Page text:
Members of Cardiff Huskies. Credit: Katherine Gray.

From life-changing injuries to dreams of Team GB — Wales’ only para ice hockey team

After a life-changing injury last year, all Tom Williams wanted was to play for the Huskies

ATHLETES at Wales’ only disability-inclusive ice hockey team want more home supporters and more sponsorship for their next season at the Vindico Arena.

With a team full of Team GB athletes, they are this year’s UK league champions and one of the most well-established sledge hockey teams in the country.

Tom Williams, 26, recently joined the Huskies after a life-changing injury left him in a wheelchair in April last year.

“When I first had my injury, I thought my life would be confined to just having to live indoors and [being] very insular,” he said.

“But so many inspiring people have told me ‘Your life is still the same, the only difference is you might be differently abled now but you’re still you’.”

The Cardiff Huskies use sledges and a set of two ice hockey sticks with ice picks on the end to play the sport. 

Tom joined the Huskies last September, just five months after his injury.  He had been a fan of the Cardiff Devils, the men’s standing team, for almost a decade and had often seen the Huskies training after their games. 

He now goes to team practices with his dad, using a hoist to get in and out of his hockey sledge.

“When I was first awake from a coma and there were nurses coming round to plan the rest of my life, they came round and they said, ‘What’s the one thing you want to do?’ and I just remembered that para team, the Huskies,” he said.

The Huskies are also home to many para ice hockey Team GB athletes.

“I really want to see myself, even if it’s not Team GB, playing as well as I can, really putting my all into sledge hockey and just seeing how far it goes. Team GB I’d love to do if I can,” he said.

“The sky’s the limit.”

We’d love it if when our season starts, we could get some more supporters.”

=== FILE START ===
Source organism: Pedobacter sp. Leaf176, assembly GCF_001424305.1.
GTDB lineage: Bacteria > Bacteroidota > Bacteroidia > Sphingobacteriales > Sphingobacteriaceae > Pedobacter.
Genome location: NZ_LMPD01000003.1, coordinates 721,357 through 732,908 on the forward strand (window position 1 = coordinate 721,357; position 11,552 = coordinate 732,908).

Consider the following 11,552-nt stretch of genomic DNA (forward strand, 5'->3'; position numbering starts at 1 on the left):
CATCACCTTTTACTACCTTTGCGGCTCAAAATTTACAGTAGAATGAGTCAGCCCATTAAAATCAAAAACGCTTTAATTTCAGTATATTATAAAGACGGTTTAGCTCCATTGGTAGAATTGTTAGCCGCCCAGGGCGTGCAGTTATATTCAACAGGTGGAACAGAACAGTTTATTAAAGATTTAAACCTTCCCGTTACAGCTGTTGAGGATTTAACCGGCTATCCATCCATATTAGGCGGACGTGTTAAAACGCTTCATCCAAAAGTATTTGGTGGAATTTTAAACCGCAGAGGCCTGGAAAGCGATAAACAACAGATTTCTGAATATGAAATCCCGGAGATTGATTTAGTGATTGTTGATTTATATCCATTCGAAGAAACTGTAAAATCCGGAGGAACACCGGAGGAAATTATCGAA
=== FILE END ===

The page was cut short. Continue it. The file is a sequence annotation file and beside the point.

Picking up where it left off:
– Emma Douglas, Team GB member

The Huskies coach and member of Team GB, Emma Douglas, joined them six years ago. She isn’t a wheelchair user but suffered an injury which means she can no longer play standing sports. 

Ice hockey at the Paralympics has traditionally been played in mixed-gender teams. However, Emma joined the women’s only Paralympic team when it was first created just two years ago.

Huskies teammates. Emma Douglas (left), Tom Williams (centre). Credit: Katherine Gray.

Playing for Team GB has offered her opportunities such as going to Canada to compete, where ice hockey is the national sport.

“Being part of the GB training and Team GB has been a great opportunity. As a team [it] really benefits us that we’re getting all that GB training coming in,” she said.

Some of the players on the new women-only Team GB had never played para ice hockey before.

“It’s been a massive journey for everybody from that perspective,” she said.

Despite the Huskies winning last year’s UK Para Ice Hockey League, home game support is often low.

“On a good day we might get ten to watch,” she said.

“We’d love it if when our season starts, we could get some more supporters.” 

The Huskies are a mixed-gender team and both disabled and non-disabled athletes can join them. This means that disabled people have the chance to play sports with their families, partners, and friends, sometimes for the first time.


The Huskies are Wales’ only para ice hockey team and current double league and playoff champions! Head to the link in our bio to read more #icehockey #icehockeytiktoks #paraicehockey #ukicehockey

♬ Hockey Night In Canada Theme (HNIC Hockey Night Theme Song) – Dr. Cover Band

Emma’s wife, Jo Harvey, who is club secretary, also decided to get involved with the Huskies to offer on-ice standing support and occasional goalie duties.

“It’s a mixed team which is really nice, everyone gets treated the same, checked the same against the boards,” she said.

She wasn’t a natural ice skater when she started just nine months ago, although you wouldn’t be able to tell. Now she plays for the women’s standing team, Cardiff Comets.

“I was an edge clinger, a desperate edge clinger. I had a go, eventually let go of the sides, and fell over a lot,” she said.

The cost of playing para ice hockey can be expensive, as the price of equipment quickly adds up. There is also little second-hand gear available as the sport is still relatively small.

“A sledge can set you back anything from one to two grand, one to two grand more when you start customizing. Just for a basic pair of sticks it’s 200 quid. Body armour another 100, elbows another 60 or 70, helmet 100 plus,” she said.

Most of the club’s funding comes from the charities or companies who sponsor them. They’re always looking for new organisations who want to get involved with the team.

Daniel Hutchinson, whose company Newport Safety Limited sponsors the team, is running the Bath Half Marathon to raise funds for them. He often goes with his family to watch the Huskies play.

“I want my kids to grow up not noticing [if someone’s in] a wheelchair or not noticing someone missing an arm, they’re just a person,” he said.

The Huskies’ next season begins in May. Games happen around once a month and are free for the public to attend.

  • If you want to sponsor or join the Huskies you can contact them on their website or on Facebook.
  • To support Daniel’s run you can go to his Just Giving page.